One of the additional embodiments of the method allows, at the stage of demonstration, the final rotation of the entire sound stage both for demonstration in a complex of several speakers and for headphones. This can be useful in various cases. In one application, the user in the headphones may have a mechanism for tracking the position of the head, measuring the orientation parameters of his head for the corresponding rotation of the entire sound stage.

7 shows some technical details regarding the rotation process, which corresponds to simple operations with both groups of audio. The rotation of the paths of ambiophony is performed by applying different rotation matrices to each order of ambiophony. This procedure is well known. On the other hand, the spatial metadata associated with each track from a narrowly directed audio playlist can be modified by simply calculating the azimuth and elevation of the source from which the user perceives this sound with a given orientation. Again, this is a simple routine calculation.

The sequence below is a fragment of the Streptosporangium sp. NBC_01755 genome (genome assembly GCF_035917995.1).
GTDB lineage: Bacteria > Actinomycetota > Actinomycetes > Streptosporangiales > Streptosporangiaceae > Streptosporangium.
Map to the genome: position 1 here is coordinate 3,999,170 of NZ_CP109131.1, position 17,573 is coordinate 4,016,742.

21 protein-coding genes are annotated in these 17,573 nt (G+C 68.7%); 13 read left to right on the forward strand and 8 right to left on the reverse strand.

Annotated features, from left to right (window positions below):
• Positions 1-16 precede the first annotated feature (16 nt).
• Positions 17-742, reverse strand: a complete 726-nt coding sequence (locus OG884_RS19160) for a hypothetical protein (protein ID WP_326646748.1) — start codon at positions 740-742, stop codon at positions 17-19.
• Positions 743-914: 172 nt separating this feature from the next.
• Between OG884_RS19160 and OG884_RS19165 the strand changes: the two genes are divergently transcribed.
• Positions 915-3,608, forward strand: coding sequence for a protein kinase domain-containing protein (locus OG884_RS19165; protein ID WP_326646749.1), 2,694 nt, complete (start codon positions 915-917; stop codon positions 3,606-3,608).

On Fig shows an embodiment of the method in the working environment of the audiovisual post-production. The user has all the content in his post-production software, which can be a digital audio processing workstation. The user indicates the direction of each source in need of localization using either standard or special modules. To generate the proposed intermediate format independent of the demonstration, she selects the audio to be encoded into a single-track playlist and the audio to be encoded into an ambiophony group. This appointment can be done in different ways. In one embodiment, the user, using a module, assigns a directivity factor for each of the audio sources; this assignment is then used to automatically assign all sources with a directivity coefficient exceeding this value to a playlist of narrowly targeted audio, and the remaining audio to the ambiophony group. In another embodiment, some assignments are performed by software; for example, the reverberant part of all audio, as well as all audio that was recorded using ambiophonic microphones, can be assigned to the ambiophony group, unless otherwise specified by the user. As an alternative, all appointments can be done manually.